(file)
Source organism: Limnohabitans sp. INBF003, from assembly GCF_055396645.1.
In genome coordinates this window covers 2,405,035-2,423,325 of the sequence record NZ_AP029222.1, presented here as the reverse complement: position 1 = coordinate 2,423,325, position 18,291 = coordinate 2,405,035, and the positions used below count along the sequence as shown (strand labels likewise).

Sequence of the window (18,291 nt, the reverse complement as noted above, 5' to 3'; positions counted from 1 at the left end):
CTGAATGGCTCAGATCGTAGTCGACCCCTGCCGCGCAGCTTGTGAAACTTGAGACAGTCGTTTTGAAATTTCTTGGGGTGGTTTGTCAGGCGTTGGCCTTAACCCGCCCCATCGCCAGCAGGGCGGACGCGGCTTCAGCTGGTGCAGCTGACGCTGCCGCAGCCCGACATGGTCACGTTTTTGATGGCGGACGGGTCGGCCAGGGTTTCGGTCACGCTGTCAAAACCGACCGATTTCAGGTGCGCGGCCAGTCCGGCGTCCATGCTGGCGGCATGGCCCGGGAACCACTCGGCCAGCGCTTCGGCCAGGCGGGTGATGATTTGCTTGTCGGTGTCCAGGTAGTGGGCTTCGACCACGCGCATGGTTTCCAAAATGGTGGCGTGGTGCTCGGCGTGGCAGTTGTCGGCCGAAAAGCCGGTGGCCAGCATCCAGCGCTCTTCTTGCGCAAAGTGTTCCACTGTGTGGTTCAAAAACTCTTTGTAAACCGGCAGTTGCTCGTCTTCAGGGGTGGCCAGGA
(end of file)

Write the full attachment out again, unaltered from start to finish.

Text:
Source organism: Limnohabitans sp. INBF003, from assembly GCF_055396645.1.
In genome coordinates this window covers 2,405,035-2,423,325 of the sequence record NZ_AP029222.1, presented here as the reverse complement: position 1 = coordinate 2,423,325, position 18,291 = coordinate 2,405,035, and the positions used below count along the sequence as shown (strand labels likewise).

Sequence of the window (18,291 nt, the reverse complement as noted above, 5' to 3'; positions counted from 1 at the left end):
CTGAATGGCTCAGATCGTAGTCGACCCCTGCCGCGCAGCTTGTGAAACTTGAGACAGTCGTTTTGAAATTTCTTGGGGTGGTTTGTCAGGCGTTGGCCTTAACCCGCCCCATCGCCAGCAGGGCGGACGCGGCTTCAGCTGGTGCAGCTGACGCTGCCGCAGCCCGACATGGTCACGTTTTTGATGGCGGACGGGTCGGCCAGGGTTTCGGTCACGCTGTCAAAACCGACCGATTTCAGGTGCGCGGCCAGTCCGGCGTCCATGCTGGCGGCATGGCCCGGGAACCACTCGGCCAGCGCTTCGGCCAGGCGGGTGATGATTTGCTTGTCGGTGTCCAGGTAGTGGGCTTCGACCACGCGCATGGTTTCCAAAATGGTGGCGTGGTGCTCGGCGTGGCAGTTGTCGGCCGAAAAGCCGGTGGCCAGCATCCAGCGCTCTTCTTGCGCAAAGTGTTCCACTGTGTGGTTCAAAAACTCTTTGTAAACCGGCAGTTGCTCGTCTTCAGGGGTGGCCAGGA